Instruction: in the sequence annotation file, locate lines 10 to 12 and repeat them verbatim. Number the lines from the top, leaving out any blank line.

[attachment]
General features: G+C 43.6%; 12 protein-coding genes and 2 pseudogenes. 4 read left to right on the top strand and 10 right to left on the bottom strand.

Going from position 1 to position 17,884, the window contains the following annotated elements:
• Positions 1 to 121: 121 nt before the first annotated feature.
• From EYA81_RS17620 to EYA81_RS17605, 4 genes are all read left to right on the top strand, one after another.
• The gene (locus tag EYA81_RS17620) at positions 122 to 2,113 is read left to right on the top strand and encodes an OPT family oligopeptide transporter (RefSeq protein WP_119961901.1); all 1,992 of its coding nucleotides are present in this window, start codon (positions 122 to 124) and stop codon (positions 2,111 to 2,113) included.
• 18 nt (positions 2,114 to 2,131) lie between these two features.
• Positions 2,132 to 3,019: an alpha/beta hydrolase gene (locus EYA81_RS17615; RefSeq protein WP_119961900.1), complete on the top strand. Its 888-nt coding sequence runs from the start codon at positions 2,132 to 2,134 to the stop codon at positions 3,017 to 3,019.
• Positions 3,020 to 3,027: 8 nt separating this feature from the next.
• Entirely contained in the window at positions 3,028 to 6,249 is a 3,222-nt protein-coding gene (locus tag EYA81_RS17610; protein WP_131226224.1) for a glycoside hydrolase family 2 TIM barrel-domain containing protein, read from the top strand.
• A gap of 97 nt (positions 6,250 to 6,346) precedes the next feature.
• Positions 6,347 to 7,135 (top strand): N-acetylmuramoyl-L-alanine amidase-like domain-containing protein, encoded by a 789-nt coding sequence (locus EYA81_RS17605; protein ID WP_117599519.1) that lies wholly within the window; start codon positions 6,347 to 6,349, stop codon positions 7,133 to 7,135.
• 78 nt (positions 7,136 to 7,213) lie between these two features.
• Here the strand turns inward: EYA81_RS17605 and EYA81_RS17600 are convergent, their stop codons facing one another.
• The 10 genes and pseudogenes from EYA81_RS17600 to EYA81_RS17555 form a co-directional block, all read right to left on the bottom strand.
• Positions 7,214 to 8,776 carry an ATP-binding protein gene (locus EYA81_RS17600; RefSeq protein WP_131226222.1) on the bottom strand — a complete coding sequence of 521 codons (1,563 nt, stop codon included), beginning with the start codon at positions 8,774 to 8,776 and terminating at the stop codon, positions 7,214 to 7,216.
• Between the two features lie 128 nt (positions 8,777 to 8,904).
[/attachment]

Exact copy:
• A gap of 97 nt (positions 6,250 to 6,346) precedes the next feature.
• Positions 6,347 to 7,135 (top strand): N-acetylmuramoyl-L-alanine amidase-like domain-containing protein, encoded by a 789-nt coding sequence (locus EYA81_RS17605; protein ID WP_117599519.1) that lies wholly within the window; start codon positions 6,347 to 6,349, stop codon positions 7,133 to 7,135.
• 78 nt (positions 7,136 to 7,213) lie between these two features.